Dancin' on daddy's shoes
Dancin' all around the room
Rollin' the rug upâkickin' our heels up
Dancin' away the blues...........................Leon Redbone
As Father's Day approaches I thought I would give a big shout out to all you Dads out there. It is not easy being the Dad - after all even the best of you don't get the same credit as being the Mom (as it should be says this Mom). I had a turbulent relationship with my own Dad, he was a fairly moody guy so this is not that surprising to anyone who knew us well. As I get older and am past being mad, sad, quick to blame and all the other negatives that really have been discussed and put (where they belong) in the past I can now glance back at my relationship with him and remember the times (and there were many) where I loved being with my Dad.
I remember Saturdays with my Dad. When I was young my Mom worked and he did not on that day. We would wake up and after he let me watch cartoons, I cleaned the house (ok I dusted) while he played music. Music was very important to him. He would play a lot of different albums. He was proud of his stereo system, with it's turntable that could hold a few records on the spindle and drop them down as needed. It had rectangular adapter, of course we also had the multi-colored spindles that were for individual 45s, so you could even stack 45s. I went record shopping with him a lot in Astoria and in the city. To this day I cook, do laundry or just move around the house with music on. I remember both of us dancing around the house to the Saturday Night Fever album. He loved Romanian music, a lot of it pre-Communist, older music where people loved deeply and hurt even deeper. I remember him sitting for hours and looking at different albums to create mix tapes that he brought to parties. He was meticulous in recording them so that you had some dancing, some conversation background, with pauses built in by him between songs. His fancy stereo that you did not need to be quiet for when he recorded which apparently was a big deal as many lesser models recorded everything not just the music. These Saturdays were some of my best times with my Dad. After the chores, we would often walk, a lot, in the city while waiting for my Mom to get out of work. He often took me to the movies during this time. I can still remember that we saw Star Wars together at the Zigfield ..funny how you remember these things even after over 30 years.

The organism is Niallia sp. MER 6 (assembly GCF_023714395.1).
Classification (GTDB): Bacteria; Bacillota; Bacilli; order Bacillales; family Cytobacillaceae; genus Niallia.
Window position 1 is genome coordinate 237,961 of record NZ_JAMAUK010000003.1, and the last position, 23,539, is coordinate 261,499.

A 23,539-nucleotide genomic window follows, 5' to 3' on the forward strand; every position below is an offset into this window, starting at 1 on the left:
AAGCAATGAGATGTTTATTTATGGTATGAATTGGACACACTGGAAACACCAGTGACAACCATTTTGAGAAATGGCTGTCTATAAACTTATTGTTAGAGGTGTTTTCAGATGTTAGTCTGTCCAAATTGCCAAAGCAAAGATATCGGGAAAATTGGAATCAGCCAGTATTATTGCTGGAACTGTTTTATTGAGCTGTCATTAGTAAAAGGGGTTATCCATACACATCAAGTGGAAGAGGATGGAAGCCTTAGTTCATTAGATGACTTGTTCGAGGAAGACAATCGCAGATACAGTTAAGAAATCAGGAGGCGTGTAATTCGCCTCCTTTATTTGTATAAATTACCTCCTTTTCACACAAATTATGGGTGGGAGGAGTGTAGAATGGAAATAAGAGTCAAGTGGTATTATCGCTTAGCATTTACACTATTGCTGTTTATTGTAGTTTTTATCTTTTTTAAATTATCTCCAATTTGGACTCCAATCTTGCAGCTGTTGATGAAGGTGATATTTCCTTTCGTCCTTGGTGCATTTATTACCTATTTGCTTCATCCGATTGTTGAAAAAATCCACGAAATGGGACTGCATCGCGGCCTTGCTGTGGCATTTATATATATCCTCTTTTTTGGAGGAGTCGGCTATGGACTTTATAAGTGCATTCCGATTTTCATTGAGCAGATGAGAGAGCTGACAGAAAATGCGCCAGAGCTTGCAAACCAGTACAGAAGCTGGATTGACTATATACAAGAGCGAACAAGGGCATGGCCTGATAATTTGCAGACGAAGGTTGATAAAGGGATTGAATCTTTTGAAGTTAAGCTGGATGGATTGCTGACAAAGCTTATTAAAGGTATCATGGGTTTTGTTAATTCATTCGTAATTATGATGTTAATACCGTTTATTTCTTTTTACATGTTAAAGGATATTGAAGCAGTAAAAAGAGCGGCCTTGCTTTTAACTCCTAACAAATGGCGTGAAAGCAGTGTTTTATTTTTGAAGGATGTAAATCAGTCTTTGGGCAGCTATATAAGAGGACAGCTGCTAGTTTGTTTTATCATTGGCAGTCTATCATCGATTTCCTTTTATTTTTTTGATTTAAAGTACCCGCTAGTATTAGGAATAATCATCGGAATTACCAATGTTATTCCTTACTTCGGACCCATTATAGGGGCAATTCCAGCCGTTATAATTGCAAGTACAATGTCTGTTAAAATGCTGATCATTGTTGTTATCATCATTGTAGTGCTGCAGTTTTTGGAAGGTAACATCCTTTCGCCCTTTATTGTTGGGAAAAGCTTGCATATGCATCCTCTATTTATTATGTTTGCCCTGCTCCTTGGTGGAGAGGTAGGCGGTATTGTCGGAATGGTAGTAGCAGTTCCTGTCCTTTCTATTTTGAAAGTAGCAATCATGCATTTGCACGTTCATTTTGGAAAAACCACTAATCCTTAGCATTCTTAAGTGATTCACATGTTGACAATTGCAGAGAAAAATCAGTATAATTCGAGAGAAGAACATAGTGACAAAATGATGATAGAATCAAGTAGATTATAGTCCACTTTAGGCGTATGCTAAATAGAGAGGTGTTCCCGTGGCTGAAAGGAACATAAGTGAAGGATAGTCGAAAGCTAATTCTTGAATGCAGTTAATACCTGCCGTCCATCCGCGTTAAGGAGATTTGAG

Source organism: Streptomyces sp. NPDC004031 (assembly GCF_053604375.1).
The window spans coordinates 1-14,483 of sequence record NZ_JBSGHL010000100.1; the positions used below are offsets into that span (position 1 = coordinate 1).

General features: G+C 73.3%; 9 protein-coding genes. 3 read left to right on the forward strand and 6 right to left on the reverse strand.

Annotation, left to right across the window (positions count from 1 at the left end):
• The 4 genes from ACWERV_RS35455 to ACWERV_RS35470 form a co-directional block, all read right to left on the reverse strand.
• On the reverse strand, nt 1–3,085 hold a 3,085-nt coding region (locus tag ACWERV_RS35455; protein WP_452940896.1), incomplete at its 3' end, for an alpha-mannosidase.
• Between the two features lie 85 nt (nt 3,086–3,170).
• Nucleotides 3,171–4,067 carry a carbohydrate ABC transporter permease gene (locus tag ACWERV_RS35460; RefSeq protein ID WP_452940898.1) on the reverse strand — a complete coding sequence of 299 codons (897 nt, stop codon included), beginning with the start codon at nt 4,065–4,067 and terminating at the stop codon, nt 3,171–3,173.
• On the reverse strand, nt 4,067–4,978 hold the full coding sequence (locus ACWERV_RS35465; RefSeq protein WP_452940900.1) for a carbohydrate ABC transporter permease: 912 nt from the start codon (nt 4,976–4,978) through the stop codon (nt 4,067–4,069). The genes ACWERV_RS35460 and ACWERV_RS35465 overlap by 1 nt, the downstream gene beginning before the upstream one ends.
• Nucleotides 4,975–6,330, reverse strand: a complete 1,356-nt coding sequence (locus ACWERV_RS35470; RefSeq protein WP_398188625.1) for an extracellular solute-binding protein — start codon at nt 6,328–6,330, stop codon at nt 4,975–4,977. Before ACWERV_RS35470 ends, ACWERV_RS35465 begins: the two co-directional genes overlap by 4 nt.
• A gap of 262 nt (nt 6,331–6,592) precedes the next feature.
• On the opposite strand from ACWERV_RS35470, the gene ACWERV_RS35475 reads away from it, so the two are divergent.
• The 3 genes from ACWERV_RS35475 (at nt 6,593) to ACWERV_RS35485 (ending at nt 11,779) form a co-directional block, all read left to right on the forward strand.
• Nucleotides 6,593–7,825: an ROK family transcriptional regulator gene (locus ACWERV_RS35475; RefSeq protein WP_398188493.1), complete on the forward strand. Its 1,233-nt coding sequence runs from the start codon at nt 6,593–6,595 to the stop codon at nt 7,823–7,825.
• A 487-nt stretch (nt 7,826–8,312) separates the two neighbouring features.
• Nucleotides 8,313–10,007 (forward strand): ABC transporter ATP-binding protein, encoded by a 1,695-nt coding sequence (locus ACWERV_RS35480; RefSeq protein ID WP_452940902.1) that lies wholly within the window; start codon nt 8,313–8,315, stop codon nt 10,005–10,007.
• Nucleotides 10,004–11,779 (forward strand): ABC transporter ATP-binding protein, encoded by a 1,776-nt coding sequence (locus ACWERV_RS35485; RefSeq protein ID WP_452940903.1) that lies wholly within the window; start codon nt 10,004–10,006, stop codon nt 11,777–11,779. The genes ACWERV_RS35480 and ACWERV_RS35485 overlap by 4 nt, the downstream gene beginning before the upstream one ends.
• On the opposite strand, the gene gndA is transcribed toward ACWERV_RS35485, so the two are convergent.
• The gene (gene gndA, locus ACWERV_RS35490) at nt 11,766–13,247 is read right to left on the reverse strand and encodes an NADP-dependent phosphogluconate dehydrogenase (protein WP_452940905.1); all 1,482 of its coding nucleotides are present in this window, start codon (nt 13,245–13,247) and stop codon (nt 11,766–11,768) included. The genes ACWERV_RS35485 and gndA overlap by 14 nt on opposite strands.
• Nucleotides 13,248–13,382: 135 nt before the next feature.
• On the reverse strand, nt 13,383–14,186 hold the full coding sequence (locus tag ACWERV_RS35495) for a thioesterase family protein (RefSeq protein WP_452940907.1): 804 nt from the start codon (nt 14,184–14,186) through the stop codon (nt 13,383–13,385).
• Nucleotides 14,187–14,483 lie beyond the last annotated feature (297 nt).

Speaking of movies my Dad and I had a bug for horror and scary movies. My mom would go to sleep, warning him that I better not get nightmares, as she left us to watch Channel 9 Chiller Thriller movies (by today's Saw slasher standard these were mild, mostly Vincent Price affairs) with it's six fingered hand coming out of a grave introduction. The poor guy took me to see Deliverance when I was like 9 and promptly threw my coat over my face during the "squeal" scene. It took me years to find out that they did not "kill a baby pig", that's what he told me he was shielding me from. I do not like horror movies today much because there is no suspense and too much torture...but I still get shudders when I think back at watching the Amytiville Horror with him (maybe that is why I never wanted to move to Long Island...nah let's not blame that on him too).
There were the Sundays at the beach. I recently read a blog that read so similar to my own life that it made smile. Only obviously that writer's Father was not an immigrant as he took her to a deli for an egg sandwich (not a kid in my neighborhood of immigrants had that experience) unlike my family who cooked eggs and a big buffet that was packed in a cooler for the beach, complete with a little salt and pepper carefully packed in Reynolds Wrap. My Dad loved to swim in the ocean with me and I got my lifelong love of the beach from him.
I learned from the man who loved to learn. He was notorious for pop quizzes for my friends and I ..do believe all of us learned more geography from him than from school. A master of the"look it up" answer and when I did not want to of the "don't make me have you write it a 100 times" discipline. He would have loved the internet with instant ability to get information ....and I am so his daughter as I use it often to look up things and show my own sons how to get information.
I spent a lot of Sundays and weekends with him when my parents got divorced - some of these times were full of fights (my wanting to grow up and his need to win an argument a deadly combination at times) and yet others were times when we traveled to Europe or just talked or he tried to understand what I was learning at college (he would have liked to go to University) and those are the Sundays that I look back on more these days.
Our relationship was not "easy" but it was what made who I am as well as identified for me what I do not want to be. I miss my Dad when he was his best. I miss his great sense of humor and ability to be funny on the spot. I miss the fact that he never got to meet his grandsons. As Father's Day approaches I guess what I do most though is not just miss him but rather smile at all the memories we had. I choose to not forget the times when he was not the father I wanted because it allows me to enjoy the father he was at his best as well. I realized I love many of the things he did too in his life, music, laughter, learning, being social, a good political argument, the beach, fine dining, my mother and for that I will always be Gigi's daughter whose heart always has a special spot for Daddy.